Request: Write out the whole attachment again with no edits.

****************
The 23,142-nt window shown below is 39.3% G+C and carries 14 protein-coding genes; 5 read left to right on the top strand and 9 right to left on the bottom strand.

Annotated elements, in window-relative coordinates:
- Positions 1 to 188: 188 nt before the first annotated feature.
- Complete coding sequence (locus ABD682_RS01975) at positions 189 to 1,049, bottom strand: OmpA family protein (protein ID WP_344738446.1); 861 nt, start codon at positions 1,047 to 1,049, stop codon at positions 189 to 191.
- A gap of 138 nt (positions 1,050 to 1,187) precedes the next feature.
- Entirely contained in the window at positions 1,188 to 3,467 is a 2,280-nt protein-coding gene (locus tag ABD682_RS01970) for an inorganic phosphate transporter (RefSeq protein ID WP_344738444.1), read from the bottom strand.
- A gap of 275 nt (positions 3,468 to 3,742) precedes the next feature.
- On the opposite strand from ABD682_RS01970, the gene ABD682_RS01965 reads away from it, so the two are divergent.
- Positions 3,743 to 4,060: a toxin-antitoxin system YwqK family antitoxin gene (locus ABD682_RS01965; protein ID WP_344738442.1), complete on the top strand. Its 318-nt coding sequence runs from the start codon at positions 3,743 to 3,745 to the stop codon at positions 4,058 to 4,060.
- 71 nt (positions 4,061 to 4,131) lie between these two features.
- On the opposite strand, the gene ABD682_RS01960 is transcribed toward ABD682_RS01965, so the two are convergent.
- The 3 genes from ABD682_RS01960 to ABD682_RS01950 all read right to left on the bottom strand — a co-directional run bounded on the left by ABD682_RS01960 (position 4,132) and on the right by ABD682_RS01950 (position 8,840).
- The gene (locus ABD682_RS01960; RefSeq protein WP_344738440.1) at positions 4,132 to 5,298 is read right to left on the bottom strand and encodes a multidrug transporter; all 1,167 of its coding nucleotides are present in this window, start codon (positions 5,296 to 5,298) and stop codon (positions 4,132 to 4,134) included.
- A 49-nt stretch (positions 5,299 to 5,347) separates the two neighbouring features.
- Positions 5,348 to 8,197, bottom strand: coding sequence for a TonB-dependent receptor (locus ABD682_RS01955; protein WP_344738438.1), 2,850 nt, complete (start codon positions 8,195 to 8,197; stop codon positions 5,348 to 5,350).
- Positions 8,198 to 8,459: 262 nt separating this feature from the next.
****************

The 23,142-nt window shown below is 39.3% G+C and carries 14 protein-coding genes; 5 read left to right on the top strand and 9 right to left on the bottom strand.

Annotated elements, in window-relative coordinates:
- Positions 1 to 188: 188 nt before the first annotated feature.
- Complete coding sequence (locus ABD682_RS01975) at positions 189 to 1,049, bottom strand: OmpA family protein (protein ID WP_344738446.1); 861 nt, start codon at positions 1,047 to 1,049, stop codon at positions 189 to 191.
- A gap of 138 nt (positions 1,050 to 1,187) precedes the next feature.
- Entirely contained in the window at positions 1,188 to 3,467 is a 2,280-nt protein-coding gene (locus tag ABD682_RS01970) for an inorganic phosphate transporter (RefSeq protein ID WP_344738444.1), read from the bottom strand.
- A gap of 275 nt (positions 3,468 to 3,742) precedes the next feature.
- On the opposite strand from ABD682_RS01970, the gene ABD682_RS01965 reads away from it, so the two are divergent.
- Positions 3,743 to 4,060: a toxin-antitoxin system YwqK family antitoxin gene (locus ABD682_RS01965; protein ID WP_344738442.1), complete on the top strand. Its 318-nt coding sequence runs from the start codon at positions 3,743 to 3,745 to the stop codon at positions 4,058 to 4,060.
- 71 nt (positions 4,061 to 4,131) lie between these two features.
- On the opposite strand, the gene ABD682_RS01960 is transcribed toward ABD682_RS01965, so the two are convergent.
- The 3 genes from ABD682_RS01960 to ABD682_RS01950 all read right to left on the bottom strand — a co-directional run bounded on the left by ABD682_RS01960 (position 4,132) and on the right by ABD682_RS01950 (position 8,840).
- The gene (locus ABD682_RS01960; RefSeq protein WP_344738440.1) at positions 4,132 to 5,298 is read right to left on the bottom strand and encodes a multidrug transporter; all 1,167 of its coding nucleotides are present in this window, start codon (positions 5,296 to 5,298) and stop codon (positions 4,132 to 4,134) included.
- A 49-nt stretch (positions 5,299 to 5,347) separates the two neighbouring features.
- Positions 5,348 to 8,197, bottom strand: coding sequence for a TonB-dependent receptor (locus ABD682_RS01955; protein WP_344738438.1), 2,850 nt, complete (start codon positions 8,195 to 8,197; stop codon positions 5,348 to 5,350).
- Positions 8,198 to 8,459: 262 nt separating this feature from the next.